Minichamps MIN122062201 2006 Suzuki GSX-R1000 K6 Team Alstaire Suzuki Corona Extra MotoGP Bike - Troy Corser (1:12 Scale)
"Last year, my aim was to win as many races as possible and I was a happy man at the end of the season because I had managed to win quite a few races. I have similar goals as we approach the first race of the new season."
- Troy Corser
The GSX-R1000 is a sport bike from Suzuki's GSX-R series of motorcycles. It was introduced in 2001 to replace the GSX-R1100 and is powered by a liquid-cooled 998 cubic centimeter inline four-cylinder 4-stroke engine.
After the GSX-R1000 had been two years on the roads and race tracks, Suzuki put out a new version of the model in late September of 2002. Suzuki engineers had been working on the three things that made a fast bike faster; weight, power and handling. The 2003 year's GSX-R1000 was improved in all three counts. It weighed less, had more power/torque and handled better.
The physical dimensions of the bike were almost identical with the previous year's model. The seat height and the overall height were somewhat lower but the geometry of the bike was exactly the same as before. The already rigid aluminum allow frame was newly designed and enforced with internal ribs. The frame as well as the wheels were now coated black.
The front brakes were also new. Suzuki decided to drop the six-piston calipers. The new radially-mounted four-piston calipers weigh 30 grams less and grip smaller 300 millimeter discs that save another 300 grams. Though smaller, Suzuki claimed that the new brakes provide better stopping and turn-in performance.
The headlights of the 2003 year's GSX-R1000 were mounted vertically to enable the ram-air intakes in the front to be placed 20 millimeter nearer the bike's center line. The new design was very much inspired by the look of the Hayabusa. The instruments were also redesigned.
The cylinder displacement of the engine remained the same 988 cubic centimeters but more power/torque and better throttle response had been achieved by adding four ventilation holes between the cylinders to equalize crankcase pressure beneath the pistons, moving the air intake nearer to the centerline and upgrading the engine management system to a 32-bit CPU that monitored and controlled the engine functions, input from the rider and the exhaust tuning valve.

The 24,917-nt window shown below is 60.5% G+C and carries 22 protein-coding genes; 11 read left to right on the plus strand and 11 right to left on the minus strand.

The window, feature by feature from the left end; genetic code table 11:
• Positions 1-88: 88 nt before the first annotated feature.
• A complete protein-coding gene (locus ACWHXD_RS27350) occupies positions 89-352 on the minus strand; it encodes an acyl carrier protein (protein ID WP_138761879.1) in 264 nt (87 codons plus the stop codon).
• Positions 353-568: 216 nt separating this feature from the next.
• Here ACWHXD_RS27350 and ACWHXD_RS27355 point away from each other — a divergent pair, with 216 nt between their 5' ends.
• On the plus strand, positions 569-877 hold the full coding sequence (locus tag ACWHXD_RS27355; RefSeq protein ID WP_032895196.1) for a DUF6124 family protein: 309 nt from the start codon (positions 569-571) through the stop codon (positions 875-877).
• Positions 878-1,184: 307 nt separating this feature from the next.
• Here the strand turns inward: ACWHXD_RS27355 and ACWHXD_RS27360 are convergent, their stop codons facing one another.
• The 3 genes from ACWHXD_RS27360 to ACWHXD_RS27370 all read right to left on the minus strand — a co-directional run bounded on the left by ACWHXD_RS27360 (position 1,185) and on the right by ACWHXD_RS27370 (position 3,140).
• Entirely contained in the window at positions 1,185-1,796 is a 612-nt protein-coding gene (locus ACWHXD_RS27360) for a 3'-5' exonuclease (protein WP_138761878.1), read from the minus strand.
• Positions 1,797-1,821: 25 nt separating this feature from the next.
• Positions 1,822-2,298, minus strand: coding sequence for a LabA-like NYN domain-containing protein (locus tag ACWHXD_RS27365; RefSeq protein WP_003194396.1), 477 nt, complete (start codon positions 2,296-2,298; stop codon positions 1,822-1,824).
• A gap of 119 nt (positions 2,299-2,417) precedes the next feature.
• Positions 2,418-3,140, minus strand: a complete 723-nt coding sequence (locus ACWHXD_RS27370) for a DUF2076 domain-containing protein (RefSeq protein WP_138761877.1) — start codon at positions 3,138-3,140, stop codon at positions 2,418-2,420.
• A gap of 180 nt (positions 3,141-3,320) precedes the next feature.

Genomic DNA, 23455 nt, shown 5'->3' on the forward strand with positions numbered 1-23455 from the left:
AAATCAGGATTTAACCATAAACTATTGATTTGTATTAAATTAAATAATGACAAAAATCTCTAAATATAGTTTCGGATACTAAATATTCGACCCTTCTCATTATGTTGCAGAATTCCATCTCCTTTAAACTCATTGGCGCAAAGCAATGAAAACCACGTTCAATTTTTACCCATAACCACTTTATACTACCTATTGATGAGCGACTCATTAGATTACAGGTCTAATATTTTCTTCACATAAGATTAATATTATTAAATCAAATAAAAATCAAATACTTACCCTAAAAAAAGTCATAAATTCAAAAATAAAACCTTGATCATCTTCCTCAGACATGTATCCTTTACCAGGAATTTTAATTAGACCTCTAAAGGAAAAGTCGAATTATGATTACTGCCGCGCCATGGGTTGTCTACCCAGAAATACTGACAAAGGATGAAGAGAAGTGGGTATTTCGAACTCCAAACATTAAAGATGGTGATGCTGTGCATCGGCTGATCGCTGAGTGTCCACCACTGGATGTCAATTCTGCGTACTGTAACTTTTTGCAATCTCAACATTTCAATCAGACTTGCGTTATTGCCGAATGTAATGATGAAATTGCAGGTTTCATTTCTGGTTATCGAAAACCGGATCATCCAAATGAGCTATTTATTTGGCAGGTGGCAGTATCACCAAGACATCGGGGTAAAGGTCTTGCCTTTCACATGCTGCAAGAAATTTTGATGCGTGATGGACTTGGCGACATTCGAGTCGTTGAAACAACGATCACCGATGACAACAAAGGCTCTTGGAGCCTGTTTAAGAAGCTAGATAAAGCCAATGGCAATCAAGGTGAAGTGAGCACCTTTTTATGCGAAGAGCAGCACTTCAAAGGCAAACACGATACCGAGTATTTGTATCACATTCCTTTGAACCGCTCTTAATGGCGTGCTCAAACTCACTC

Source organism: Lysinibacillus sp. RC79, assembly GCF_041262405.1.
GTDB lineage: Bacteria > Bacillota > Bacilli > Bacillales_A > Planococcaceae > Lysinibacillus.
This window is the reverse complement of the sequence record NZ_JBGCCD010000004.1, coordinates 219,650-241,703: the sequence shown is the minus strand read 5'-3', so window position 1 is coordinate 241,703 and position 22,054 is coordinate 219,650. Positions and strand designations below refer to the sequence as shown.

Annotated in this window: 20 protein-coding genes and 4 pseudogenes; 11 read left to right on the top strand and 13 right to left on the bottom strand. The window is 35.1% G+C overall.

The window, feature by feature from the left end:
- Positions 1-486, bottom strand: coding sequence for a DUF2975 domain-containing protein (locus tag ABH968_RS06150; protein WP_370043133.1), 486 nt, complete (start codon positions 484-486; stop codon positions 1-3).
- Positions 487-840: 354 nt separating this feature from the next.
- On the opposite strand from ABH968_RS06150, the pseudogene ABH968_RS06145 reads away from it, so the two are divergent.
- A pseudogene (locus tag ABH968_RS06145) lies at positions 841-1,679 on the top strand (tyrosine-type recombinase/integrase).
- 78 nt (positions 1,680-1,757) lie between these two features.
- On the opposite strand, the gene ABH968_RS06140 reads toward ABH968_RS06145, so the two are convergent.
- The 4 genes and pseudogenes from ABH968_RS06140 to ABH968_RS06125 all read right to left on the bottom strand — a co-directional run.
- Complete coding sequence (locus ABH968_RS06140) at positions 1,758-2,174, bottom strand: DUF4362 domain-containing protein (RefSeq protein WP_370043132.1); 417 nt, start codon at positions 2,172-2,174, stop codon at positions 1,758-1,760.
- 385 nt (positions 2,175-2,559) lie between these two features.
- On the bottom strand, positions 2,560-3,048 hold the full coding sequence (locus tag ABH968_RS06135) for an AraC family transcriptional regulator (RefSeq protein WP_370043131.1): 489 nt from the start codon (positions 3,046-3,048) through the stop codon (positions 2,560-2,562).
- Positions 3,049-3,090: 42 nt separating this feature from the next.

The entire exhaust system was now entirely made of titanium to save an additional 1.32 pounds and the tail light was replaced with LEDs.
Pictured here is a 1:12 scale replica of a 2006 Suzuki GSX-R1000 K6 Team Alstaire Suzuki Corona Extra MotoGP Bike driven by Troy Corser. This gorgeous replica features a working suspension and removable fairings that reveals an extremely detailed engine. Also includes a detachable kickstand.
Length: 7 inches
Height: 3.50 inches
Historical Account: "Speed Racer" - Born on November 27th, 1971, Troy Gordon Corser is an Australian motorcycle road racer, and the 1996 and 2005 World Superbike Champion. In 2007, he left Suzuki to join Yamaha.
Having previously won the Australian and AMA Superbike titles (becoming the first non-American to win the latter, before the dominance of countryman Mat Mladin), and shone in a handful of wildcard rides in WSBK (taking five podiums), he went to the series full-time in 1995. He was classified 11th in WSBK for 1994, hence his riding #11, which he used for many years. Pole for the first round showed his potential, although he only took one podium until his win at round 5 at the Salzburgring (partly due to collisions with Anthony Gobert and Piergorgio Bontempi at Monza). A strong remainder of the season (including a win at Laguna Seca, one of the few tracks on the schedule that he knew) saw him beat Aaron Slight to 2nd overall.
He won this title in 1996, but 1997 was an unsuccessful and fragmented year in the 500cc World Championship. Back in WSBK for 1998, he came close to retaking the title, helped by a double win at Laguna, the second race by a mere 0.005sec. He lead the standings before the final round, took pole, but crashing and breaking ribs in a warm-up crash. For 1999 he was teamed with Carl Fogarty on Davide Tardozzi's team, the title going to Foggy with Corser again third. In 2000 and 2001 he was on a factory Aprilia, and took seven wins on previously uncompetitive machinery, finishing in the championship top 5 in both seasons.
In 2002, he joined Carl Fogarty's Foggy Petronas team, and spent the year developing the bike before racing it in 2003 and 2004. He finished 9th in the 2004 championship, with a best result of 3rd, but chose to leave the team after this.
In 2005, he raced for the Alstare Suzuki Team on the GSX-R1000 in 2005 which enabled him to regain his position as World Superbike Champion, winning the 2005 championship after a run of early-season victories - later in the season Chris Vermeulen and Noriyuki Haga were usually the men to beat.
Troy won two races early in the 2006 World Superbike season, however a crash at Phillip Island, and a DNF at Silverstone enabled compatriot Troy Bayliss to gain the upper hand in the early stages of the title chase. A double non-finish at Assen with 4 rounds to go left him 5th in the championship, behind Bayliss, James Toseland, Noriyuki Haga and Andrew Pitt. He ultimately overhauled Pitt to finish 4th, through a double podium at the final round.